Through Harold’s Lens:

Please start the music first as you are enjoying the image and words. You will receive the full sensual experience of this story.

Opera La Boheme. Act 4. Finale.

Oh Mimi will you never return
Oh, beautiful days, tiny hands
the fragrance of your tresses…
…your snow white neck!

Mimi-(With great passion)

Rodolfo-(Carefully, helping Mimi onto a bed)
Hush now, rest.

Mimi-(Holding Rodolfo in her arms)
Oh, my Rodolfo!
May I stay here with you?

Ah! my dearest Mimi,
always, always!

(Gently Rodolfo persuades Mimi to lie down on the bed and covers her with a blanket Then with great care slips a pillow under Mimi’s head)

Heavenly lips,
still you speak to me!

It’s just a little cough!
I’m used to it.

Rest now.

You won’t leave me?

No! No!

(Mimi open her eyes, stretches her hand out towards Rodolfo, then kisses him lovingly. Mimi puts her arms around Rodolfo’s neck)
Your are my entire life, you are my love.

Ah, Mimi,
my beautiful Mimi!

(She lets herself fall into his arms)
Do you still find me beautiful?

As lovely as the dawn.

(Mimi has a sudden spasm of coughing, she falls back with exhaustion)

(Alarmed, Rodolfo gently supports Mimi)
Oh God! Mimi!
(Rodolfo carefully lays Mimi down on the pillow)

I’m here… my love… always with you!
My hands… in the warm… and… to sleep

(Rodolfo dashes to Mimi’s bedside, scoops her up in his arms crying out in extreme desperation)
Mimì!… Mimì!..


Puccini’s Italian opera La Boheme is one of the most frequently performed operas in the world.

As I quietly strolled La Recoleta Cemetery in Buenos Aires, I was reminded of the sad, passionate finale of the two lovers Rodolfo and Mimi. And, my tear-filled evening at the New York City Opera watching my Tenor Nephew Barton Green play the lead role of Rodolfo.

11 responses

  1. What became of Barton Green? Does he still sing? I’ve heard wonderful things about his instrument and the accomplished career he had.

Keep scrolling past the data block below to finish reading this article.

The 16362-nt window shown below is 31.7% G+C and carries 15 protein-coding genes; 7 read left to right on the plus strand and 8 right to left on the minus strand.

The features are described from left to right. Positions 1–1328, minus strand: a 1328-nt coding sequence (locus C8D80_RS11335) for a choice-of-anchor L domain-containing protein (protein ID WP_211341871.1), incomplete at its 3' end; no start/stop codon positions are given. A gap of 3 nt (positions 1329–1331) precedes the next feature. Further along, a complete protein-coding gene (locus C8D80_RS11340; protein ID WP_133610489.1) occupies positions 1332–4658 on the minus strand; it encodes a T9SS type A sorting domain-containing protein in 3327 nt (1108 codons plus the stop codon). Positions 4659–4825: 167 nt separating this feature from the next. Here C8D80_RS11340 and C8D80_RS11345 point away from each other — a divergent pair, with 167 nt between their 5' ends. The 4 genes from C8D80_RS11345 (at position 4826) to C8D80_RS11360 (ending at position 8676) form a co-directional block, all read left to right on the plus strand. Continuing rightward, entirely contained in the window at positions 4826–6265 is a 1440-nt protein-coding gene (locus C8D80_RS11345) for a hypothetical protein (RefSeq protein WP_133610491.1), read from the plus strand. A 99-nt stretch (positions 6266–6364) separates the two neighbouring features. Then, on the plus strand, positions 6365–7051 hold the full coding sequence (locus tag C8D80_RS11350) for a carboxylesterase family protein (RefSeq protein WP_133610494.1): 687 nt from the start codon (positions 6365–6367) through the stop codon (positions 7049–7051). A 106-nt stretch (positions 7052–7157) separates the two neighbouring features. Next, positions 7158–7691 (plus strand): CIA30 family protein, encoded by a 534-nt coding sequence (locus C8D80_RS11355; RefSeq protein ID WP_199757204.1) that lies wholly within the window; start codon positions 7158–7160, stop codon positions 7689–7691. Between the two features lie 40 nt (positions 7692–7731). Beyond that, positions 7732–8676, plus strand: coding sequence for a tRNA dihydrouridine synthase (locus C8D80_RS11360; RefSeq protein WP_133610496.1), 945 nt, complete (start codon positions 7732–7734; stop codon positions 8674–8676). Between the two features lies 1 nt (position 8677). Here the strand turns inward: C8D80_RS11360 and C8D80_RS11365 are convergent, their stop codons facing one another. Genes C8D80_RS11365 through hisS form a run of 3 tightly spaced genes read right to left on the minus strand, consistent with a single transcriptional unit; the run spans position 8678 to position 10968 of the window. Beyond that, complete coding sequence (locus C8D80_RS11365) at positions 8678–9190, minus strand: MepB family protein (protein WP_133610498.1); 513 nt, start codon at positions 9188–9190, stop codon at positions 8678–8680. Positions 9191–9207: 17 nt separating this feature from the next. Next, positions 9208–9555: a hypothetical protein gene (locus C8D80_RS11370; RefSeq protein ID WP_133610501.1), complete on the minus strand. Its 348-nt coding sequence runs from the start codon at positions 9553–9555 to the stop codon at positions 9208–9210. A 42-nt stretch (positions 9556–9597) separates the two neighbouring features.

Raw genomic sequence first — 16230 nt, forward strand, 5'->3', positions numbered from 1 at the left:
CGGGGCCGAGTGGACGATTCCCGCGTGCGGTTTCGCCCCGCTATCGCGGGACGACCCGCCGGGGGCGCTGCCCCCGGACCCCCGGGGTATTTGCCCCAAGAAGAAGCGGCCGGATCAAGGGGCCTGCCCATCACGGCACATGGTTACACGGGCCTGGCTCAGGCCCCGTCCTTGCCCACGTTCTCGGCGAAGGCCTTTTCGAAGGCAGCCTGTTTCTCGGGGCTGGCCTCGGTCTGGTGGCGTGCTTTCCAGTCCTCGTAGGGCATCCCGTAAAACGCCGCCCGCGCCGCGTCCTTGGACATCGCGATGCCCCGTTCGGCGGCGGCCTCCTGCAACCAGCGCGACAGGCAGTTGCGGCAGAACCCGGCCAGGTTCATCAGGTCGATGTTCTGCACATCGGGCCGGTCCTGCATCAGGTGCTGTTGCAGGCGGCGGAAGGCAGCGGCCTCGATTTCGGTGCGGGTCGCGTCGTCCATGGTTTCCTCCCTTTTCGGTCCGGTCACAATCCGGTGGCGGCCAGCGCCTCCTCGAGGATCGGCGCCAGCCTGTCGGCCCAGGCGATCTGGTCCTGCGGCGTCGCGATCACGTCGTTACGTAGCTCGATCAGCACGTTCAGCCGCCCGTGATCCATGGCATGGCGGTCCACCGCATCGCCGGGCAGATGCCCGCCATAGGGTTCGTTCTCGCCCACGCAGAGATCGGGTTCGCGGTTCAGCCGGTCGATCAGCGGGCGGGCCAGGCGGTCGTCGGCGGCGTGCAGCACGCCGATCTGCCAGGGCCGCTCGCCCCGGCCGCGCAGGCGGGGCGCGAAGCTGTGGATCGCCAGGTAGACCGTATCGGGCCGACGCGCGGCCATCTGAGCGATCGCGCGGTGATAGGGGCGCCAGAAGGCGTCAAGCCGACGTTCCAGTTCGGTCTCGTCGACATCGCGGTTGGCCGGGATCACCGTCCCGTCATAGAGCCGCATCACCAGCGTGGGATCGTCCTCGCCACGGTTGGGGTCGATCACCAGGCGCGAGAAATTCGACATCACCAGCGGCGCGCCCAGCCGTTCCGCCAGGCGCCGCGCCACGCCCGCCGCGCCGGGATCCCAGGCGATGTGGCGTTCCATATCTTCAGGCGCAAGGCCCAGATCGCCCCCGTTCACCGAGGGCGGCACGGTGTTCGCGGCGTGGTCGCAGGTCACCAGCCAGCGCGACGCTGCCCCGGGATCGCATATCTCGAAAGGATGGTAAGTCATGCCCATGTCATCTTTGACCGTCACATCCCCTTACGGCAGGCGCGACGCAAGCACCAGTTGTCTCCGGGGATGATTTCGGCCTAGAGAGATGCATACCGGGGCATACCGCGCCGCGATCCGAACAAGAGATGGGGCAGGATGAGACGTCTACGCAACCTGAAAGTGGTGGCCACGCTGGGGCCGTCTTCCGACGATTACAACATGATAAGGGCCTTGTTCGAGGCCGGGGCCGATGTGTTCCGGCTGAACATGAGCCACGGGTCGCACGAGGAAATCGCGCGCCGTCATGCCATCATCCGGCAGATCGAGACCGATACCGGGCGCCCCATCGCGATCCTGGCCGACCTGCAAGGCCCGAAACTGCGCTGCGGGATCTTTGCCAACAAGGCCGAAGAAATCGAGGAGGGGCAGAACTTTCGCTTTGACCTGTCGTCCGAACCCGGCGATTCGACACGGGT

• Hi Walter,
      I just had dinner with my Nephew Barton Green in New York City a few days ago while I was there for a Street Photography Workshop with world famous photographer Peter Turnley. Barton looks great. He does not sing opera professionally anymore. But he is involved with writing and creating music and playing the clarinet. His vast love of life and his bursts of energy are amazing.


  2. Pingback: “I had to let it happen. I had to change”. Flavors From BA. « Through Harold's Lens

  3. Ah ye, La Boheme! Beautiful. Moving. Sooo terribly sad. I know the pain of Rodolfo, the yearning that will never be satisfied, the touch of hope and the despair of reality. I think there’s a fragment of that opera in each of us and you brought it back to the surface in stark black and white. The photo, like life, is composed of many shades of grey. Thank you for an image to suit the emotion.


  4. Thank you ssp… the statue of the sad, tragic grasping woman looking for her lover was the only one of it’s type that I found in La Recoleta Cemetery. It reminded me instantly of the finale of La Boheme and how proud and tear-filled I was of my Nephew’s performance. All the other statues I found were very religious and lifting towards the heavens.


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